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Patient Resources

Vision Quiz

Learn how to detect possible visual problems in a child or adult with vision quizzes and checklists on this page.

Take the Quick Quiz

Answer the questions, then click on “Show Me the Answers” below to see how much you really know about your vision.

1. If I have 20/20 vision, I can’t have a vision problem.
True or False?

2. Vision is learned.
True or False?

3. All children are ready to read at the age of six.
True or False?

4. Eyesight is hereditary. You can’t do anything about it.
True or False?

5. Visual problems can affect a person’s self-esteem and hinder success.
True or False?

6. Surgery is the only way to correct strabismus (a turned eye).
True or False?

7. Amblyopia (lazy eye) cannot be corrected after the person reaches the age of seven.
True or False?

Show me the answers

1. False. Being able to read the 20/20 line on the eye chart does not tell you everything you need to know about healthy vision. For example, it does not tell you whether or not vision in one eye is suppressed or less efficient or whether there are problems with visual processing.

2. True. Research at the Gesell Institute tells us that children are not born with “normal” vision — they must learn to see.

3. False. Visual abilities develop as a child matures. The child who develops slowly may not have the visual skills to read at the age of six.

4. False. Environmental demands (reading, computers, TV) can create stressful situations which may alter vision in healthy eyes. Also, developmental vision problems can be significantly altered by environmental factors.

5. True. A person may have the intelligence to succeed, but without the proper visual skills needed for comprehension and learning, he will experience repeated failure, leading to lack of self-esteem.

6. False. Surgery is generally a cosmetic cure only. Vision Therapy can go beyond making eyes look straight. The person can regain the use of the two eyes together as a team and develop depth perception.

7. False. Neuroscientists have proven that, in most cases, there is no critical developmental cut-off age for amblyopia. Vision improvement can be gained at any age. However, delaying therapy may increase the amount of therapy needed. Learn more at No Age Limits: Scientific Research Proves that Lazy Eye Can Be Treated in Older Children and Adults

Questions for Your Surgeon Before Eye Muscle Surgery

The decision to have any type of surgery for your child is a difficult one to make, as there are risks inherent in any type of surgery. General anesthesia before age 3 years has shown to put children at higher risk of language and abstract reasoning deficits at age 10 years. This is also true for eye muscle surgery. The success depends upon the skill of the surgeon and many other variables, many of which are often unknown prior to the surgery.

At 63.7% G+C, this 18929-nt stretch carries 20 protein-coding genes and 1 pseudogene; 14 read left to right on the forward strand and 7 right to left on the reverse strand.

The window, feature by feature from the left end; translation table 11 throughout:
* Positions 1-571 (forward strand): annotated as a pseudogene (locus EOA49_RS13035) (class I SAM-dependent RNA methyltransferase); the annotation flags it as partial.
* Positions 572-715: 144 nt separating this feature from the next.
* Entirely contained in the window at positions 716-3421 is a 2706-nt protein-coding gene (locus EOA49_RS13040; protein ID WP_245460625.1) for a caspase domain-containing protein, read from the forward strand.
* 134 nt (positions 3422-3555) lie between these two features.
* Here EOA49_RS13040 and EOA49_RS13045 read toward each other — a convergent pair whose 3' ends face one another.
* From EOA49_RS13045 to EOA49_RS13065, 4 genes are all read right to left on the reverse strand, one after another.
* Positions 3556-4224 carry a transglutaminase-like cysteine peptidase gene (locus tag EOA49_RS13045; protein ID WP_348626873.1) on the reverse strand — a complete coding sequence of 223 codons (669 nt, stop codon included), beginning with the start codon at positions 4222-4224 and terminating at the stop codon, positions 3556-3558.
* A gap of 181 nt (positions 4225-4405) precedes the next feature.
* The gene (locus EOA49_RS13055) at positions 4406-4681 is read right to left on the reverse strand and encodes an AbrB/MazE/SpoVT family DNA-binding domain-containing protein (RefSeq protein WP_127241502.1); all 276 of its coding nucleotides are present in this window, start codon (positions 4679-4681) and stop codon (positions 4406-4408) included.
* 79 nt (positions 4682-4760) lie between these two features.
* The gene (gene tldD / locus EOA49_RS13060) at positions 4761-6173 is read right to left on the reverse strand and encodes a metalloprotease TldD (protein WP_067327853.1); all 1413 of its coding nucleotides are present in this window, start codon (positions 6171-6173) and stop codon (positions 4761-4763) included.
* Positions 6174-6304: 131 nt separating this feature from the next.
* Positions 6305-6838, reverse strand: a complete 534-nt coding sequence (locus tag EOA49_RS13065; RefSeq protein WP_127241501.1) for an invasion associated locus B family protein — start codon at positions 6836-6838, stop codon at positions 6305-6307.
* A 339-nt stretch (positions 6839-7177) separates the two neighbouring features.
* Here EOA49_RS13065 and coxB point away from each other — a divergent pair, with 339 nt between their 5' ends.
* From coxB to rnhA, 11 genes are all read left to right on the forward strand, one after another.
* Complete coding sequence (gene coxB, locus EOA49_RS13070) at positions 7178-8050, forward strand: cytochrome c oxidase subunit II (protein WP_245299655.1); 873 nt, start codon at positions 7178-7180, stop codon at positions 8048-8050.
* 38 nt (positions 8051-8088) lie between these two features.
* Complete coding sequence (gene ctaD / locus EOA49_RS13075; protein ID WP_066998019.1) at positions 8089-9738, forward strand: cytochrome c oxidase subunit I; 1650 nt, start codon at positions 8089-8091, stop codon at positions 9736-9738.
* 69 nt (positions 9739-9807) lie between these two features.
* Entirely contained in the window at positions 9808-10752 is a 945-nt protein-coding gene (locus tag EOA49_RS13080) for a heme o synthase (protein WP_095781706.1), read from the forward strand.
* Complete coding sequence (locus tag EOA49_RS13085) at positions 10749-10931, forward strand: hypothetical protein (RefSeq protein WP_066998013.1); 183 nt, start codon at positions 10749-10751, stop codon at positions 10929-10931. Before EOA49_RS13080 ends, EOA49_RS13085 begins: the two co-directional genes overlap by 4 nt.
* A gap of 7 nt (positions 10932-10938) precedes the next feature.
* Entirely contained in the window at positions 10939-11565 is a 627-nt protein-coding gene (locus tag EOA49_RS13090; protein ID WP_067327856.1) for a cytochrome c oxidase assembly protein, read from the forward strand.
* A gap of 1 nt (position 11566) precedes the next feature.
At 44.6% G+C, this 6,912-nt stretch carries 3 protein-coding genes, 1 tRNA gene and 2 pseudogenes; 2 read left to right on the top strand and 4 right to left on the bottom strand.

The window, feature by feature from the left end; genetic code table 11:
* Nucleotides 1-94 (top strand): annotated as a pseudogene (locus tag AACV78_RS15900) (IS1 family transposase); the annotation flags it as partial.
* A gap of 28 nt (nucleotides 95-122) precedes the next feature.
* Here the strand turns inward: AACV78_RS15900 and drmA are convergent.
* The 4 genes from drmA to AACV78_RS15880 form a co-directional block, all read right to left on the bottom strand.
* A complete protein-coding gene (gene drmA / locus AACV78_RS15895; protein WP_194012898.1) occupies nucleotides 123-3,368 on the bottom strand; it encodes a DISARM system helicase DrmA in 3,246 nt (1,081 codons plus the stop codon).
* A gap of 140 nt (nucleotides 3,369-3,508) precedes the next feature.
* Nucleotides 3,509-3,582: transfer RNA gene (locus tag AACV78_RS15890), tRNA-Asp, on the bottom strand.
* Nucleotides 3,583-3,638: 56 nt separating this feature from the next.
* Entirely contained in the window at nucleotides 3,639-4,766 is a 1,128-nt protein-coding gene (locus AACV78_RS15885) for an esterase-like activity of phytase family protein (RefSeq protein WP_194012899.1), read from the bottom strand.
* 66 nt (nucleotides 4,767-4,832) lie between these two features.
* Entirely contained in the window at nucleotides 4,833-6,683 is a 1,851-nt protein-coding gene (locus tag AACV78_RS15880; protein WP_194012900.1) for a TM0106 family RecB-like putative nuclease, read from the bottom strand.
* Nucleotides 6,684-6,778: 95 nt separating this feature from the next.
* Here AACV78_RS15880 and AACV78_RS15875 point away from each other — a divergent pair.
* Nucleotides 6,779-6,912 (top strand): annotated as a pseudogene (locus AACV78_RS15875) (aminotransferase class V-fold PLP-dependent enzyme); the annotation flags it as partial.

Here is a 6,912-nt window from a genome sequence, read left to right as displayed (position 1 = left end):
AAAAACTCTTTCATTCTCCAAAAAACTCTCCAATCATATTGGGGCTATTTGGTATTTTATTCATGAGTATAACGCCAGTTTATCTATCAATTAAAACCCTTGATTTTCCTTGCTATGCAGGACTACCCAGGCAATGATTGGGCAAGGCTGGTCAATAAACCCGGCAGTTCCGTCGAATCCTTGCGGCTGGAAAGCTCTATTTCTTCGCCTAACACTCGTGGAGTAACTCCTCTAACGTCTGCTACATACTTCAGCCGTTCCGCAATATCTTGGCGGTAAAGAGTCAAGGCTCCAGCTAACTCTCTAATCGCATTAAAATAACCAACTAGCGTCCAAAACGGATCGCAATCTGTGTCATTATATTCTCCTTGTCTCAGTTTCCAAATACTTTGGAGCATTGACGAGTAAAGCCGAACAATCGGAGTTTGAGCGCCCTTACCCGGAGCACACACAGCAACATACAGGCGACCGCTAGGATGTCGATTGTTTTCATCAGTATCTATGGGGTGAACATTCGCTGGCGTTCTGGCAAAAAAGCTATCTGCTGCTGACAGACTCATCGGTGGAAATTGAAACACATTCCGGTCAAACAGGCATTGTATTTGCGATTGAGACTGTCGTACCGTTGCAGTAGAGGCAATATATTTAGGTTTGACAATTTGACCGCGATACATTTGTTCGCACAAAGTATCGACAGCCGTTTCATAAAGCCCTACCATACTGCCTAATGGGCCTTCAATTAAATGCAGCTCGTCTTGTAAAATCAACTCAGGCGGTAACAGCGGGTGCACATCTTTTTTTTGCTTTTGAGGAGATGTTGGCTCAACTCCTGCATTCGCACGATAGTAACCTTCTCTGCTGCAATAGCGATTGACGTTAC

If you decide to consult an ophthalmologist regarding eye surgery, then it is important for you to have as much information as possible in enabling you to make your decision. In order to facilitate your being well informed, the answers to the following questions are very important to have prior to making your decision.

Point to remember:
Surgical intervention reduces the probability of success of vision therapy. It is better to have therapy first, before performing strabismus surgery. If you improve visual skills beforehand, it may improve the probability of a successful surgery.

1. What are the chances of success after one surgery?
2. What is the definition of success? Is it normal eye teaming or only cosmetic improvement?
3. What is the probability that my child’s eye will look worse after the surgery?
4. What is the probability that my child will need 2, 3 or more surgeries?
5. If amblyopia is present, will surgery improve the clarity of my child’s vision?
6. Will my child have improved depth perception after the surgery, i.e., stereopsis?
7. What are the complications (i.e. infection, risk of general anesthesia)?
8. Will my child need to wear glasses after the surgery?
9. Will the surgeon do a “prism adaptation test” (e.g. one-week at home) to assess the probability of surgery being successful?

Questionnaires for patients

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